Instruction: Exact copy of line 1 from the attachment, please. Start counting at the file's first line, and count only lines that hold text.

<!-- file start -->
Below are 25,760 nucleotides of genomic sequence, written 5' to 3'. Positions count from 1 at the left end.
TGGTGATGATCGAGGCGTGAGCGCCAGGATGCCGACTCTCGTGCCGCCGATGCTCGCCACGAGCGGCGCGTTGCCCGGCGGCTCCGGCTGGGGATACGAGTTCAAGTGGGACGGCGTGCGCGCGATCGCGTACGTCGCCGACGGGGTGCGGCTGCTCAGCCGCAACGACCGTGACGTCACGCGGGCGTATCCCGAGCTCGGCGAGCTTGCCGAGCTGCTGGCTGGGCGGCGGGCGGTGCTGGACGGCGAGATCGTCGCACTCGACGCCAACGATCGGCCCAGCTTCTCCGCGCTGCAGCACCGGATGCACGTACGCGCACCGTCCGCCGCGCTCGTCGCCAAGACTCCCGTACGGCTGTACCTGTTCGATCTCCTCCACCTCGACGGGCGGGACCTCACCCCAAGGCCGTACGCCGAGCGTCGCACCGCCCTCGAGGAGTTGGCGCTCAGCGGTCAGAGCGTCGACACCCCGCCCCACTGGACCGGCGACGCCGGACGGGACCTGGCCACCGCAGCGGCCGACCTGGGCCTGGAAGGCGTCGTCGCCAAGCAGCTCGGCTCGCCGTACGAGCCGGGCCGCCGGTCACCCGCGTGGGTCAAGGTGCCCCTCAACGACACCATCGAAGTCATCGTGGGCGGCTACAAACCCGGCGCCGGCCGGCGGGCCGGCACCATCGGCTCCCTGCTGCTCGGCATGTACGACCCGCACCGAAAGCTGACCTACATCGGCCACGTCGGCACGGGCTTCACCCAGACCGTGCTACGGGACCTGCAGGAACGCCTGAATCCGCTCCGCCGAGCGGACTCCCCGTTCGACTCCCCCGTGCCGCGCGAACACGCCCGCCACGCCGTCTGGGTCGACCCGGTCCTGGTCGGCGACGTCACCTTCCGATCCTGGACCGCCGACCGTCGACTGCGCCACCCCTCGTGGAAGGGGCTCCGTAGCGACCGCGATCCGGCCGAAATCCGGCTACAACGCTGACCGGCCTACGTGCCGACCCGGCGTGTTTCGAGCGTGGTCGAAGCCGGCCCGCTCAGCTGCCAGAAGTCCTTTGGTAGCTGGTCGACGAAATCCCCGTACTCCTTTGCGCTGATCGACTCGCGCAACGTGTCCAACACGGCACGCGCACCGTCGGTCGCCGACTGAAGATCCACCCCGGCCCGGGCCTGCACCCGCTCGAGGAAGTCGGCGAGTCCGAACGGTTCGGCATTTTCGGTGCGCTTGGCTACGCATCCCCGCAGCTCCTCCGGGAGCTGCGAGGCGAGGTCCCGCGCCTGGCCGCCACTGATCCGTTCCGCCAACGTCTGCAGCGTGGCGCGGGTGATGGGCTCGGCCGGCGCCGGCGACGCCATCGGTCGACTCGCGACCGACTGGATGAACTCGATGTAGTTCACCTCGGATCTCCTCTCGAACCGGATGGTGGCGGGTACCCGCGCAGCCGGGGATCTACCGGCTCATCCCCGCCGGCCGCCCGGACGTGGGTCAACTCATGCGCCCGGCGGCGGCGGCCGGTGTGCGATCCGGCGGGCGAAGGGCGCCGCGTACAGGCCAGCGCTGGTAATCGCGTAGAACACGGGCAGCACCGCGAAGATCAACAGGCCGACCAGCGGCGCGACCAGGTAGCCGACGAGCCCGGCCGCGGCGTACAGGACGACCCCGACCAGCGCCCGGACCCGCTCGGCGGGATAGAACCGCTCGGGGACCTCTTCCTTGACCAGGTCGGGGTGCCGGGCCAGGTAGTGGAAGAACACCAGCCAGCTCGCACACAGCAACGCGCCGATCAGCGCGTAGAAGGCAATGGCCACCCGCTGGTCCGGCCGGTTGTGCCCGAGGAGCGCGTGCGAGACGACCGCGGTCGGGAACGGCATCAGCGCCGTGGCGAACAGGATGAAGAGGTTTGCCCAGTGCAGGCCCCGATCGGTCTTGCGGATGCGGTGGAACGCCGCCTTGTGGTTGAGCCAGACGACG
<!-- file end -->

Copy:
Below are 25,760 nucleotides of genomic sequence, written 5' to 3'. Positions count from 1 at the left end.